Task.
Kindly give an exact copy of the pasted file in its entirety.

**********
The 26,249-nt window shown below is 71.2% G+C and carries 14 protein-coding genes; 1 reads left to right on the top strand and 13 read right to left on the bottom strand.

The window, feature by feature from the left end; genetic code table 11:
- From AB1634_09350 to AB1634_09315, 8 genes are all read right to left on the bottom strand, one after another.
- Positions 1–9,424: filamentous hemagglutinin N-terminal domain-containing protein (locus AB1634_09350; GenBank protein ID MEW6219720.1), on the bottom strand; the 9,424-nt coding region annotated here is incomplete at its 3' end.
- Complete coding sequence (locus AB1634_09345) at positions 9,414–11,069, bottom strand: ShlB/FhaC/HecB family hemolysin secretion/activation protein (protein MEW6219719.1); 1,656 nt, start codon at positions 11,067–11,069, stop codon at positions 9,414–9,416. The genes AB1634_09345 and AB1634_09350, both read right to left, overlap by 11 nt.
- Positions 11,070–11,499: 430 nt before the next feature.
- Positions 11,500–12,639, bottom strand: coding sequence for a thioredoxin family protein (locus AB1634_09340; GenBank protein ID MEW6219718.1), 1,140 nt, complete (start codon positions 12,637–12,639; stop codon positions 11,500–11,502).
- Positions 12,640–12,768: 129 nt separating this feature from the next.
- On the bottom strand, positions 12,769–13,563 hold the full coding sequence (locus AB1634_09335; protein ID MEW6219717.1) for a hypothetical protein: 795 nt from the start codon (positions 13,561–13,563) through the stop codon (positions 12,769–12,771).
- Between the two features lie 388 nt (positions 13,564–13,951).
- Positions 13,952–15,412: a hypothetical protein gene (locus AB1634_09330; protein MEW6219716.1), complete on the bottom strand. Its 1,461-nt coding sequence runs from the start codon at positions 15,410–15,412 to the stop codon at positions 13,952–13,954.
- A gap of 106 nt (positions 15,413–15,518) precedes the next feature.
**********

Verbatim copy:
The 26,249-nt window shown below is 71.2% G+C and carries 14 protein-coding genes; 1 reads left to right on the top strand and 13 read right to left on the bottom strand.

The window, feature by feature from the left end; genetic code table 11:
- From AB1634_09350 to AB1634_09315, 8 genes are all read right to left on the bottom strand, one after another.
- Positions 1–9,424: filamentous hemagglutinin N-terminal domain-containing protein (locus AB1634_09350; GenBank protein ID MEW6219720.1), on the bottom strand; the 9,424-nt coding region annotated here is incomplete at its 3' end.
- Complete coding sequence (locus AB1634_09345) at positions 9,414–11,069, bottom strand: ShlB/FhaC/HecB family hemolysin secretion/activation protein (protein MEW6219719.1); 1,656 nt, start codon at positions 11,067–11,069, stop codon at positions 9,414–9,416. The genes AB1634_09345 and AB1634_09350, both read right to left, overlap by 11 nt.
- Positions 11,070–11,499: 430 nt before the next feature.
- Positions 11,500–12,639, bottom strand: coding sequence for a thioredoxin family protein (locus AB1634_09340; GenBank protein ID MEW6219718.1), 1,140 nt, complete (start codon positions 12,637–12,639; stop codon positions 11,500–11,502).
- Positions 12,640–12,768: 129 nt separating this feature from the next.
- On the bottom strand, positions 12,769–13,563 hold the full coding sequence (locus AB1634_09335; protein ID MEW6219717.1) for a hypothetical protein: 795 nt from the start codon (positions 13,561–13,563) through the stop codon (positions 12,769–12,771).
- Between the two features lie 388 nt (positions 13,564–13,951).
- Positions 13,952–15,412: a hypothetical protein gene (locus AB1634_09330; protein MEW6219716.1), complete on the bottom strand. Its 1,461-nt coding sequence runs from the start codon at positions 15,410–15,412 to the stop codon at positions 13,952–13,954.
- A gap of 106 nt (positions 15,413–15,518) precedes the next feature.